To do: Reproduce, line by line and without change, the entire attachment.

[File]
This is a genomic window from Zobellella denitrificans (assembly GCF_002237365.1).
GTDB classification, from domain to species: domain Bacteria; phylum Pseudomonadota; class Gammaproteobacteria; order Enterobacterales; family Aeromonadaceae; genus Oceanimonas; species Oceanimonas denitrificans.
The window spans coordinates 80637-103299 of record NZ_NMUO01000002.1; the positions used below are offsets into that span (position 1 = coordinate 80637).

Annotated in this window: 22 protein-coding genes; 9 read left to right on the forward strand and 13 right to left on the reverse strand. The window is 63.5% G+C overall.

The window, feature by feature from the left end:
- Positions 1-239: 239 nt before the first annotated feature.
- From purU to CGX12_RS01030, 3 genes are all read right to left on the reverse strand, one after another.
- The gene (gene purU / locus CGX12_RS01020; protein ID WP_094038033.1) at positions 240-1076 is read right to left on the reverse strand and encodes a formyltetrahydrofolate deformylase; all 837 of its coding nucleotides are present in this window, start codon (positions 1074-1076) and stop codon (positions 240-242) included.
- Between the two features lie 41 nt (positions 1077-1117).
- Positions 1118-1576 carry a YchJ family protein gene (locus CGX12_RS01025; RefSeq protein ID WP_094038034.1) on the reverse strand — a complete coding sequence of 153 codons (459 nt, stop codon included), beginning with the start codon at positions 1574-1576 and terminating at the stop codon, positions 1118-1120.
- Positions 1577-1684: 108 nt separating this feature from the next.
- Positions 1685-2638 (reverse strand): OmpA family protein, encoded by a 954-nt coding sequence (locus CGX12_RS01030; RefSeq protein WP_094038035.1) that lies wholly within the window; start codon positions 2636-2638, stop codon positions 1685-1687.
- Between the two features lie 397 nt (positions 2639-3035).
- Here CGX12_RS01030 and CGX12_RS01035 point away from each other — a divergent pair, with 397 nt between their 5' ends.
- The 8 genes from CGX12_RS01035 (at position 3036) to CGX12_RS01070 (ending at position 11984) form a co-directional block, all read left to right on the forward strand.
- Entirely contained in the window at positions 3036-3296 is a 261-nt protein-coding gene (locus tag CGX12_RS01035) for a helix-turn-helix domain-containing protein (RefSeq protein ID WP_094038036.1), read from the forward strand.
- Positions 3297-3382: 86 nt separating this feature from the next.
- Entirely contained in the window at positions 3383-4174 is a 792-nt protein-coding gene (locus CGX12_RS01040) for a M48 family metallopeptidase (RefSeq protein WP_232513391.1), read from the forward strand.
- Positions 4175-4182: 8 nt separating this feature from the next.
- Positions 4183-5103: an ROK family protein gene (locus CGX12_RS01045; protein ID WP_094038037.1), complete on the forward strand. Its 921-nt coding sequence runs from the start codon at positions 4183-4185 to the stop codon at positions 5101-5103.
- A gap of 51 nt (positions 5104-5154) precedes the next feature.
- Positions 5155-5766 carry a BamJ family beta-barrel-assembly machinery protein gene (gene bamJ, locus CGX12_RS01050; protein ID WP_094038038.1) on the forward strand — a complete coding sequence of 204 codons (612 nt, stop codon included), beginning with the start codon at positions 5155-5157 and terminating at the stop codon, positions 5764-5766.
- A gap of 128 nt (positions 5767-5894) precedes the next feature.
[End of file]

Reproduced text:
This is a genomic window from Zobellella denitrificans (assembly GCF_002237365.1).
GTDB classification, from domain to species: domain Bacteria; phylum Pseudomonadota; class Gammaproteobacteria; order Enterobacterales; family Aeromonadaceae; genus Oceanimonas; species Oceanimonas denitrificans.
The window spans coordinates 80637-103299 of record NZ_NMUO01000002.1; the positions used below are offsets into that span (position 1 = coordinate 80637).

Annotated in this window: 22 protein-coding genes; 9 read left to right on the forward strand and 13 right to left on the reverse strand. The window is 63.5% G+C overall.

The window, feature by feature from the left end:
- Positions 1-239: 239 nt before the first annotated feature.
- From purU to CGX12_RS01030, 3 genes are all read right to left on the reverse strand, one after another.
- The gene (gene purU / locus CGX12_RS01020; protein ID WP_094038033.1) at positions 240-1076 is read right to left on the reverse strand and encodes a formyltetrahydrofolate deformylase; all 837 of its coding nucleotides are present in this window, start codon (positions 1074-1076) and stop codon (positions 240-242) included.
- Between the two features lie 41 nt (positions 1077-1117).
- Positions 1118-1576 carry a YchJ family protein gene (locus CGX12_RS01025; RefSeq protein ID WP_094038034.1) on the reverse strand — a complete coding sequence of 153 codons (459 nt, stop codon included), beginning with the start codon at positions 1574-1576 and terminating at the stop codon, positions 1118-1120.
- Positions 1577-1684: 108 nt separating this feature from the next.
- Positions 1685-2638 (reverse strand): OmpA family protein, encoded by a 954-nt coding sequence (locus CGX12_RS01030; RefSeq protein WP_094038035.1) that lies wholly within the window; start codon positions 2636-2638, stop codon positions 1685-1687.
- Between the two features lie 397 nt (positions 2639-3035).
- Here CGX12_RS01030 and CGX12_RS01035 point away from each other — a divergent pair, with 397 nt between their 5' ends.
- The 8 genes from CGX12_RS01035 (at position 3036) to CGX12_RS01070 (ending at position 11984) form a co-directional block, all read left to right on the forward strand.
- Entirely contained in the window at positions 3036-3296 is a 261-nt protein-coding gene (locus tag CGX12_RS01035) for a helix-turn-helix domain-containing protein (RefSeq protein ID WP_094038036.1), read from the forward strand.
- Positions 3297-3382: 86 nt separating this feature from the next.
- Entirely contained in the window at positions 3383-4174 is a 792-nt protein-coding gene (locus CGX12_RS01040) for a M48 family metallopeptidase (RefSeq protein WP_232513391.1), read from the forward strand.
- Positions 4175-4182: 8 nt separating this feature from the next.
- Positions 4183-5103: an ROK family protein gene (locus CGX12_RS01045; protein ID WP_094038037.1), complete on the forward strand. Its 921-nt coding sequence runs from the start codon at positions 4183-4185 to the stop codon at positions 5101-5103.
- A gap of 51 nt (positions 5104-5154) precedes the next feature.
- Positions 5155-5766 carry a BamJ family beta-barrel-assembly machinery protein gene (gene bamJ, locus CGX12_RS01050; protein ID WP_094038038.1) on the forward strand — a complete coding sequence of 204 codons (612 nt, stop codon included), beginning with the start codon at positions 5155-5157 and terminating at the stop codon, positions 5764-5766.
- A gap of 128 nt (positions 5767-5894) precedes the next feature.